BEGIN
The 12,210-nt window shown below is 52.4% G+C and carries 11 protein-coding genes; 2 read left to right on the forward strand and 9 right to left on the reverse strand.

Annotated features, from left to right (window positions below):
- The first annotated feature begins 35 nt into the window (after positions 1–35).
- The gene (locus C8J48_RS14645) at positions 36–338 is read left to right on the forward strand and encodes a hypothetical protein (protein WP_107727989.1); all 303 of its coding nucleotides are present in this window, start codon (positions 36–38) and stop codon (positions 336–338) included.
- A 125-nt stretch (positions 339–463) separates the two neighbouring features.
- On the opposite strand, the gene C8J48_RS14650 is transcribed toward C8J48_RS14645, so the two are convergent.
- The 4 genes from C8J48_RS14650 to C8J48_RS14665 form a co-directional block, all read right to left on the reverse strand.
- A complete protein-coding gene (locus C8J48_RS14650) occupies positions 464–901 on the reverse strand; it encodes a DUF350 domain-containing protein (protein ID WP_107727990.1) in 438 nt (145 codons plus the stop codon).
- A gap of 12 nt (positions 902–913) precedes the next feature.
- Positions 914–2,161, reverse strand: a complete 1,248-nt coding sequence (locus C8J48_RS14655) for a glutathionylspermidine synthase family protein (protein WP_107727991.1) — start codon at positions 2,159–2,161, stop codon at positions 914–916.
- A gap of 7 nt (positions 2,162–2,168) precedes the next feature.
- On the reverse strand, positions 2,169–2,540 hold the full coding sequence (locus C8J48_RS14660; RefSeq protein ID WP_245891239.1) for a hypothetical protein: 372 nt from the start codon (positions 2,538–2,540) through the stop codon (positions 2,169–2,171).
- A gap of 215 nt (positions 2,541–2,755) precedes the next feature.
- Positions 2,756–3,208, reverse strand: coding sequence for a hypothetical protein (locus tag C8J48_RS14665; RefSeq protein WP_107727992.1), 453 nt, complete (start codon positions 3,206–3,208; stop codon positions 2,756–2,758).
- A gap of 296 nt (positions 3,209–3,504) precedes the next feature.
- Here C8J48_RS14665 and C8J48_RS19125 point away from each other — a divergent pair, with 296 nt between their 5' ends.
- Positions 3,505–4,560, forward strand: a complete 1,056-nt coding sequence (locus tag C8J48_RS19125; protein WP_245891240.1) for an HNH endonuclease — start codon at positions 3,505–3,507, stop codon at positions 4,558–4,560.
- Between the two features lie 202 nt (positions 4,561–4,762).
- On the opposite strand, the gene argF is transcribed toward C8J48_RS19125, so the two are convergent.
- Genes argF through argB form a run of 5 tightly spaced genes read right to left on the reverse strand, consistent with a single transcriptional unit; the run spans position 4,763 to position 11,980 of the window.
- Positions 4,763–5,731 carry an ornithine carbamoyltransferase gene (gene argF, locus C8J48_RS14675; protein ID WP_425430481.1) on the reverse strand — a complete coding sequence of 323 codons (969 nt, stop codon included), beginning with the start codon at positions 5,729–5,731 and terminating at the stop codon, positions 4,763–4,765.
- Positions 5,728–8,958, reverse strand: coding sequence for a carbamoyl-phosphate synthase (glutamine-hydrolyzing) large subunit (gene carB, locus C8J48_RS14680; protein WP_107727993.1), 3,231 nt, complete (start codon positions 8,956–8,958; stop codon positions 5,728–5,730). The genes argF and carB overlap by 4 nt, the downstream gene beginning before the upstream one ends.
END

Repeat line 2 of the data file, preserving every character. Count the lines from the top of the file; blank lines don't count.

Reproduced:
Annotated features, from left to right (window positions below):